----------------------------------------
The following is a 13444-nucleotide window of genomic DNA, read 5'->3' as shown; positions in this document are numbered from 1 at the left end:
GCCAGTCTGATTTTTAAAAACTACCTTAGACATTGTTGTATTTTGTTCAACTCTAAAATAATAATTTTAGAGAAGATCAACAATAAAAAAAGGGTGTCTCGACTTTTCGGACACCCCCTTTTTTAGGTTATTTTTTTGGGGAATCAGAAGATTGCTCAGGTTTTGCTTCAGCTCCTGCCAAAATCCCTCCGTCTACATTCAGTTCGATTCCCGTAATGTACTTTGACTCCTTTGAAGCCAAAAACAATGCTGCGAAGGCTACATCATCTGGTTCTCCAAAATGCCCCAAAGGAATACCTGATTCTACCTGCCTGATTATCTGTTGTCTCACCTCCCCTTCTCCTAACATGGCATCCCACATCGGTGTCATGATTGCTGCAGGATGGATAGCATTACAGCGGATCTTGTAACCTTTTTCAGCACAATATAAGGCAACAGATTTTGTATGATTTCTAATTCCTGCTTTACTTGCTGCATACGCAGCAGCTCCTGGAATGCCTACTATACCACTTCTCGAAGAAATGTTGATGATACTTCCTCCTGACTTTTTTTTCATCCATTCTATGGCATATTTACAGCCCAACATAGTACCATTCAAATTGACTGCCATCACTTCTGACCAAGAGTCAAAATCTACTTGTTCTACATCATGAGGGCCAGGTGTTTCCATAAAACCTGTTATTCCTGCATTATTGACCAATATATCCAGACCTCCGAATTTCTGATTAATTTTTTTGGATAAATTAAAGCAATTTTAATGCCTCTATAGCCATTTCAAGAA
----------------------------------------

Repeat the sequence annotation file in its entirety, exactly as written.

The following is a 13444-nucleotide window of genomic DNA, read 5'->3' as shown; positions in this document are numbered from 1 at the left end:
GCCAGTCTGATTTTTAAAAACTACCTTAGACATTGTTGTATTTTGTTCAACTCTAAAATAATAATTTTAGAGAAGATCAACAATAAAAAAAGGGTGTCTCGACTTTTCGGACACCCCCTTTTTTAGGTTATTTTTTTGGGGAATCAGAAGATTGCTCAGGTTTTGCTTCAGCTCCTGCCAAAATCCCTCCGTCTACATTCAGTTCGATTCCCGTAATGTACTTTGACTCCTTTGAAGCCAAAAACAATGCTGCGAAGGCTACATCATCTGGTTCTCCAAAATGCCCCAAAGGAATACCTGATTCTACCTGCCTGATTATCTGTTGTCTCACCTCCCCTTCTCCTAACATGGCATCCCACATCGGTGTCATGATTGCTGCAGGATGGATAGCATTACAGCGGATCTTGTAACCTTTTTCAGCACAATATAAGGCAACAGATTTTGTATGATTTCTAATTCCTGCTTTACTTGCTGCATACGCAGCAGCTCCTGGAATGCCTACTATACCACTTCTCGAAGAAATGTTGATGATACTTCCTCCTGACTTTTTTTTCATCCATTCTATGGCATATTTACAGCCCAACATAGTACCATTCAAATTGACTGCCATCACTTCTGACCAAGAGTCAAAATCTACTTGTTCTACATCATGAGGGCCAGGTGTTTCCATAAAACCTGTTATTCCTGCATTATTGACCAATATATCCAGACCTCCGAATTTCTGATTAATTTTTTTGGATAAATTAAAGCAATTTTAATGCCTCTATAGCCATTTCAAGAA